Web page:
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Endangered species facts worth saving; Plus a free student handout from AccessScience

Students can explore wildlife conservation, why it's important, and methods used to address biodiversity loss.

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Access to this content is available to Ward's World readers for free from McGraw Hill's AccessScience, an award-winning, digital STEM resource containing exclusive articles written by expert scientists and engineers; biographies of well-known scientific figures; science news, videos, and animations; and much, much more.

Instructors can use AccessScience to guide students on their research project journeys, to help students understand scientific concepts, to support distance learning efforts, in flipped classroom approaches, and in countless other ways. 

Ward’s World and AccessScience have partnered to offer educators a no-obligation, free trial subscription to AccessScience. Request your free trial today to discover how valuable AccessScience can be for you and your students! Get your free trial now.

Middle School/High School

When a species is categorized as endangered, its numbers are so small that they are at risk of extinction. At least 900 species have the unfortunate distinction of being casualties of extinction over the past five centuries.

Your lesson plans on endangered species can help students appreciate how plants, fungi, and animals maintain the health of our ecosystem. They'll learn that when a species becomes endangered, it's a sign that an ecosystem is out of balance. And the consequences to other species, including humans, can be severe. For example, beaver populations also decreased significantly when grey wolves were hunted to near-extinction in Yellowstone National Park. Why? Because the wolves hunted elk. Elk share the same plant diet as beavers. With fewer wolves to keep the elk population in check, the beavers' food supply was depleted. It's also disturbing to consider the domino effect on our ecosystem if the bee population, the world's most prolific pollinator, continues to decline. The impact on the human food chain and animals that depend on bee-pollinated plants for survival is mind-boggling.

What is the endangered species list?

The World Wildlife Fund (WWF), International Union for Conservation of Nature (IUCN), TRAFFIC, and other organizations aim to conserve the natural world and reduce the most pressing threats to the diversity of life on Earth. These organizations monitor the conservation status of plant and animal life and help alert us when any become vulnerable or in danger of extinction. The IUCN Red List of Threatened Species is the best-known worldwide conservation status listing and ranking system. Currently, the WWF indicates the following animals among the critically endangered:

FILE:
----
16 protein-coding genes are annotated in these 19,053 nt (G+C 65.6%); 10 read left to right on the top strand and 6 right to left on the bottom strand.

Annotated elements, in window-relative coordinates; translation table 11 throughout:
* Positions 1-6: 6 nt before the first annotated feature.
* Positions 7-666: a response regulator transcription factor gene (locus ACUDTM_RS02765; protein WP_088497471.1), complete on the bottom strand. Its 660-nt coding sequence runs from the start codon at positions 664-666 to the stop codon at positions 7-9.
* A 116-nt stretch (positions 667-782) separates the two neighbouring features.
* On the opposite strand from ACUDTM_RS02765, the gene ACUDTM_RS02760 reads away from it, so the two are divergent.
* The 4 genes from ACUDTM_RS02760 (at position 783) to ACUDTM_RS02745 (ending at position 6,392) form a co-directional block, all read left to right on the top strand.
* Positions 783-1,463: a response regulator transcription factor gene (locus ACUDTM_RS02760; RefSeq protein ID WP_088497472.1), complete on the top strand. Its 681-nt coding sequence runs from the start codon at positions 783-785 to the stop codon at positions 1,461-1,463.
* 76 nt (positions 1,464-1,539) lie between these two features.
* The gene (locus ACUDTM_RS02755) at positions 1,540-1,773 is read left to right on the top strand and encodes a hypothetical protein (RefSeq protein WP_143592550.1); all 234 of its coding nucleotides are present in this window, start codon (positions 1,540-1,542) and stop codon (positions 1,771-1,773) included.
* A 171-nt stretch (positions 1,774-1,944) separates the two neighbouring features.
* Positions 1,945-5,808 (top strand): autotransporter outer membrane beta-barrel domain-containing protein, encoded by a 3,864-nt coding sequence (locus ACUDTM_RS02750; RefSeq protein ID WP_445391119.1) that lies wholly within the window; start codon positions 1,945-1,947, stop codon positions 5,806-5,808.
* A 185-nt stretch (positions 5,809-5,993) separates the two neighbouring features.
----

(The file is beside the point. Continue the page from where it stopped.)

Animals back from the brink

There are some bright spots thanks to the efforts of various groups of scientists and activists. Here are three examples:

Giant Panda
In July 2021, Chinese conservation authorities announced that giant pandas are no longer endangered, with more than 1,800 living in the wild. Conservationists now classify Giant Pandas as vulnerable species (population has declined at least 50%, and the cause of the decline is known).

Arabian Oryx
The antelope species know as the 'Arabian Unicorn' was thought extinct due to poachers. But the Operation Oryx activist team started to capture the last few Oryx to breed them in captivity, then released them back into the wild in 1982. Today the species is categorized as 'vulnerable' on the endangered species list, with over 1,220 in the wild and about 7,000 in semi-captivity.

Southern White Rhinoceros
Although sadly, there are only two Northern White Rhinos left globally, the Southern White Rhino is thriving. The Southern White Rhino is the second-largest land mammal on earth. These beasts are found in protected areas and reserves in South Africa, Namibia, Zimbabwe, and Kenya. In the late 19th century, people thought they were extinct. However, after a small number were found in 1895 in South Africa, conservation efforts began. Today there are more than 19,000 Southern White Rhinos.

Also, see the recommended product below for the Wild Axolotl. This amphibian (also known as a Mexican Walking Fish) is low-maintenance and super-cute. All axolotls in the United States are laboratory-bred but originated from Lake Xochimilco, Mexico—their only natural habitat, where they're critically endangered.

Download McGraw Hill's AccessScience article, Endangered Species, to help your students understand wildlife conservation and the future of the natural world. Use this comprehensive article to help explain key concepts in wildlife conservation, why they are essential, and methods used to address biodiversity loss.

The free download also includes assessment questions and answers you can use to test student understanding. Download the teacher key here.

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